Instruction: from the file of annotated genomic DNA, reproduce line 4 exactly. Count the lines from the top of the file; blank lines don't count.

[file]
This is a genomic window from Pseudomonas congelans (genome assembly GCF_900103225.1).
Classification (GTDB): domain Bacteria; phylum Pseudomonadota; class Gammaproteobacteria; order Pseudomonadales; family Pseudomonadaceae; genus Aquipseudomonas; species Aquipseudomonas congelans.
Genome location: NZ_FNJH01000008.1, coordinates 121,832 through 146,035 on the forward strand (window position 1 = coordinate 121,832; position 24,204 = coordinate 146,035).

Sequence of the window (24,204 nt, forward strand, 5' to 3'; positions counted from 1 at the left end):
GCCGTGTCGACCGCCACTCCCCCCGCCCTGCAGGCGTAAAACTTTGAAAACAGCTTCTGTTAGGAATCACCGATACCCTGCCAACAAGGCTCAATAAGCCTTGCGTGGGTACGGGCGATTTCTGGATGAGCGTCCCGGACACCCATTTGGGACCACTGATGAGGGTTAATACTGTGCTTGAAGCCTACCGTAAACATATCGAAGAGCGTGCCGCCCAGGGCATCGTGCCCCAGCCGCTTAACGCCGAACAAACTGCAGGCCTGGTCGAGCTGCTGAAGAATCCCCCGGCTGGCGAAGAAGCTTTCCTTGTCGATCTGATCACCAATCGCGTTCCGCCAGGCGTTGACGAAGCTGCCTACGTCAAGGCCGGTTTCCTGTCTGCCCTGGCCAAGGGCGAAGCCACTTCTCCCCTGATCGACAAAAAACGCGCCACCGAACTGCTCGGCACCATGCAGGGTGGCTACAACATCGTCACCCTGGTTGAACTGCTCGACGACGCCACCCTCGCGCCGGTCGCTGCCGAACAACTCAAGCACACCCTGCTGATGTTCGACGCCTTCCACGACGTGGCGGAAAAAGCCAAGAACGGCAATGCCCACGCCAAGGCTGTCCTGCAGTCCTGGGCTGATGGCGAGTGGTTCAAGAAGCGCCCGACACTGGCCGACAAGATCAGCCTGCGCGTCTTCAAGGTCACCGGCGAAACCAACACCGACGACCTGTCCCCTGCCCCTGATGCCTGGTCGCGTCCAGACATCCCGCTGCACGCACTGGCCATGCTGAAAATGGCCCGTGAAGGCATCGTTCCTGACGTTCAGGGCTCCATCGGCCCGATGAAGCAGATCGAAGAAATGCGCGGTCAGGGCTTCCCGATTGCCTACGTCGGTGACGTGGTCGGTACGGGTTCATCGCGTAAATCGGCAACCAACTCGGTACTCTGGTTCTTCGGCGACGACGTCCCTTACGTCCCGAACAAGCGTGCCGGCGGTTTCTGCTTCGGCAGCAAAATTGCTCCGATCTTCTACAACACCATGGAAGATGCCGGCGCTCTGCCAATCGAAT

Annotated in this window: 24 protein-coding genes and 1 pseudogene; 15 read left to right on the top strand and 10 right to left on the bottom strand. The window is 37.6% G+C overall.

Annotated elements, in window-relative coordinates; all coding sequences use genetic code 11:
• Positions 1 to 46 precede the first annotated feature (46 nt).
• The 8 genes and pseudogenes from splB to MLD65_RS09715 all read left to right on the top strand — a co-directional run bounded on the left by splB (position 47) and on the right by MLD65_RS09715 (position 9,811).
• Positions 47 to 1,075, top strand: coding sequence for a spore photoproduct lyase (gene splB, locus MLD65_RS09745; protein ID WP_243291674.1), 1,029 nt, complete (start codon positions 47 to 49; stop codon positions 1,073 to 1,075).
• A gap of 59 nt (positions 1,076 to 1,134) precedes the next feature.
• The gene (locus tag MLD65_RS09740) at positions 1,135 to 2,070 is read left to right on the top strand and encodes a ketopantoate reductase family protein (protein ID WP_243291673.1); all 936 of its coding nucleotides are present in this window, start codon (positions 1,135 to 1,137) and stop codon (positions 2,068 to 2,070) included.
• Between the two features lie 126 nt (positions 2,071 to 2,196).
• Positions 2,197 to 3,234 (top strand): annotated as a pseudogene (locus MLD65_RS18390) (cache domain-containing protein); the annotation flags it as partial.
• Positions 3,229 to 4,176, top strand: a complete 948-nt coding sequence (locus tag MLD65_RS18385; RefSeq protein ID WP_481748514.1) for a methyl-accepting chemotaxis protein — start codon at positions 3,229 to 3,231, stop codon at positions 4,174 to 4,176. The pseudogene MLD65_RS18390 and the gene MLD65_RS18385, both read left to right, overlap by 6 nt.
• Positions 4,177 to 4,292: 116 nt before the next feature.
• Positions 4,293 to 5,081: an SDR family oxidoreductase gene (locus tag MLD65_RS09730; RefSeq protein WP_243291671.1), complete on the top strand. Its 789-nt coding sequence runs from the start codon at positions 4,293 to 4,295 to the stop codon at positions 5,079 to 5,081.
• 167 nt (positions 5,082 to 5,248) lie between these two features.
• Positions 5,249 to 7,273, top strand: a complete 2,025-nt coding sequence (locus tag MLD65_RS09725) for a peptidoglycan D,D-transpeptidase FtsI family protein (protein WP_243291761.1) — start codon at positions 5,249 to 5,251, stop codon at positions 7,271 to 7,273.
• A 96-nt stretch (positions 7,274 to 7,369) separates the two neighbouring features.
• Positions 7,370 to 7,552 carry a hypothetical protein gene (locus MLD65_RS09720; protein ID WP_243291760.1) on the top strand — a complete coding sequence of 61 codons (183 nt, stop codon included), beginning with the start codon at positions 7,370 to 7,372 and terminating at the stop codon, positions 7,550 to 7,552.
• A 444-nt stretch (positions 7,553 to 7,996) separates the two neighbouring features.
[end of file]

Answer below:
Sequence of the window (24,204 nt, forward strand, 5' to 3'; positions counted from 1 at the left end):